Recently approved MA Thesis on SignWriting
thiessenstuart.lists at GMAIL.COM
Tue May 10 15:40:48 UTC 2011
Thanks for the questions. I have been travelling for work so I haven't had a
chance to check responses to my email until now. :) I arrive home tonight. I
will reply with answers to your questions and other questions in this
Let me say this much and then I'll respond more specifically later. My goal
for the thesis was to provide an analysis of the symbols based on the
symbols themselves and then look for predictable rules that can help us
develop rules that a computer can use to predict placement. Where possible,
predicted placement can help us have more predictable spellings and less
variations. I did want to talk more in detail about placement issues, but I
did not have time because I needed to describe each symbol category in depth
first. My last 2 chapters deal with placement questions. The research I was
able to do gives me some ideas on how placement could be handled, but I
would need more time to develop that.
On Mon, May 9, 2011 at 1:16 PM, Bill Reese <wreese01 at tampabay.rr.com> wrote:
> Great! I'm glad they're working together on it. I hope great things come
> out of the collaboration.
> I know I brought this up before but I'm wondering, Stuart, if a concept of
> relative coordinate systems was discussed in your thesis? I did a quick
> scan so I'm not sure if it was. What I mean by "relative" is a coordinate
> system that's related to a previous symbol in a sign according to that
> sign's signspelling sequence.
> The coordinate for the first symbol would be in absolute coordinates
> according to the signbox, then the second symbol would relate to the first
> symbol according to a coordinate system using a point of the first symbol as
> the origin.
> Doing it that way may allow establishing matrices of symbol pairing in a
> sign. I would imagine this to be similar to "kerning" and possibly define
> distances according to the pairs rotation of not only themselves but to each
> other. Similar to what you were saying about establishing minimum
> About the overlap of symbols that you mention. I was wondering if it
> couldn't also be solved by a matrix of symbol pairing so that a particular
> matrix value would indicate overlap - say, a value of -1. On the other
> hand, do you think it would be possible to create totally different symbols
> that are overlaps of two symbols? I ask this as that's what's done in other
> languages when there's an overlap. For instance, "æ" which looks like "a"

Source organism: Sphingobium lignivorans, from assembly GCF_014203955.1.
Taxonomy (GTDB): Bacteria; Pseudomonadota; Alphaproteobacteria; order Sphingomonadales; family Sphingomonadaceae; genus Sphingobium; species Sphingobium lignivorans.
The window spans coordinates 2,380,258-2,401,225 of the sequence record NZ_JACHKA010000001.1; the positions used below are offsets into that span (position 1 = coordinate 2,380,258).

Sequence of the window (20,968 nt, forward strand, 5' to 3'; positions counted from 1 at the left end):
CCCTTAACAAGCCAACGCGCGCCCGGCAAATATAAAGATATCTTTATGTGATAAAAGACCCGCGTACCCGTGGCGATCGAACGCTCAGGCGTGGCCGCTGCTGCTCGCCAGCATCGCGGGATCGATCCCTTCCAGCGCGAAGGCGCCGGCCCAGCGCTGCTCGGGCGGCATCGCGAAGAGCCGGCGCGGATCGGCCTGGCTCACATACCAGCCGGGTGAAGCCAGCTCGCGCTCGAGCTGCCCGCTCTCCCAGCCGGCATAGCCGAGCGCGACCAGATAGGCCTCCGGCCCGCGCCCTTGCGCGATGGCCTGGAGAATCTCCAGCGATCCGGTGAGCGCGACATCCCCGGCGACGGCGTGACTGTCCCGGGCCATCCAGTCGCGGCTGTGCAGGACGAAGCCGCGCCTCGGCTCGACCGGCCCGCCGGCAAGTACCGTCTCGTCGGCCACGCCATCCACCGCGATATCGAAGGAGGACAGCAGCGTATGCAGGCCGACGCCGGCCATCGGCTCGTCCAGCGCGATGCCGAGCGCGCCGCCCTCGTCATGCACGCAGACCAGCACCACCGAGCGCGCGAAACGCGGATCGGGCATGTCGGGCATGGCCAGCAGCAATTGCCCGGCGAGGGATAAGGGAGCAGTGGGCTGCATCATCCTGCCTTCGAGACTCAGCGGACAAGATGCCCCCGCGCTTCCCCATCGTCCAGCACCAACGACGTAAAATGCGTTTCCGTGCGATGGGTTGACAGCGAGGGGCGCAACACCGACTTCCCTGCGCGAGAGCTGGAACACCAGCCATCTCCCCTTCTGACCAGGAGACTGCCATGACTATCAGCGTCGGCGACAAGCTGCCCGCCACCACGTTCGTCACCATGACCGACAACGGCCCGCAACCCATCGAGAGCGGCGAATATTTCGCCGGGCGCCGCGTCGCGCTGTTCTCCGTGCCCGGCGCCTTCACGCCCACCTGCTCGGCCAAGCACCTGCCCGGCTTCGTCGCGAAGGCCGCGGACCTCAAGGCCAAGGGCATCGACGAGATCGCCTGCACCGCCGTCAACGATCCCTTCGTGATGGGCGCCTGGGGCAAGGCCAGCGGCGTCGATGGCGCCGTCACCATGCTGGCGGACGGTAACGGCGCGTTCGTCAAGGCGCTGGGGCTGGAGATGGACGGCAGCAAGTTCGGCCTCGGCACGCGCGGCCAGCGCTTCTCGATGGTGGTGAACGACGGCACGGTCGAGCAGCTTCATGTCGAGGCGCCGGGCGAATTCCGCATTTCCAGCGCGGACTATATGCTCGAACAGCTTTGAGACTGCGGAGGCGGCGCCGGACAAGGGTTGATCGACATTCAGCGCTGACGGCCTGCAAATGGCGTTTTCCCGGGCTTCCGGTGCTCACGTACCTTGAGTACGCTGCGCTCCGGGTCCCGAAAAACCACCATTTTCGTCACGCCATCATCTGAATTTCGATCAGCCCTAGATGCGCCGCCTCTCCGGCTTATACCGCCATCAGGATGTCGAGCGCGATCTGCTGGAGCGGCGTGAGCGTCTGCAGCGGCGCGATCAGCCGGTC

> and "e" overlapped but is it's own symbol. I would hazard a guess that
> separate symbols are only possible when there's only a few.
> On 5/9/2011 1:06 PM, Valerie Sutton wrote:
> SignWriting List
> May 9, 2011
> Hello Bill -
> Just want you to know that we have a group of Unicode-knowledgeable people
> working together on our SignWriting proposals that will be presented to the
> Unicode-related meetings over a period of years, and Steve and Stuart are
> both in the group, along with others as well - so we are all working
> together...The proposals have been separated into proposing the encoding of
> the symbols, or characters, first, (of the International SignWriting
> Alphabet 2010) and then once the symbols have been encoded, we will present
> a second proposal related to layout and symbol placement issues - so that
> second area is where different theories will be discussed until we can come
> up with a final decision for a second proposal - so we are taking this one
> step at at a time...
> An exciting time for all of us - smile -
> Val ;-)
> On May 9, 2011, at 8:56 AM, Bill Reese wrote:
> Wow, that was a lot of work! I do have one question. How would the most
> recent work in Unicode and, more particularly, what Steve Slevinski has
> written to the list affect the portion where you talk about what may be
> needed for successful Unicode acceptance? From what it appears, it's well
> on it's way to acceptance with what Steve and Michael Everson have done.
> On 5/8/2011 1:02 AM, Stuart Thiessen wrote:
> Hello, all! I know it's been a long time, no see. I wanted to let you know
> that I have completed my MA thesis on SignWriting. For those of you
> interested in reading it, you can download a PDF from the University
> website. Just so you know, the PDF itself is about 22MB.
> If you have any questions about it, just let me know.
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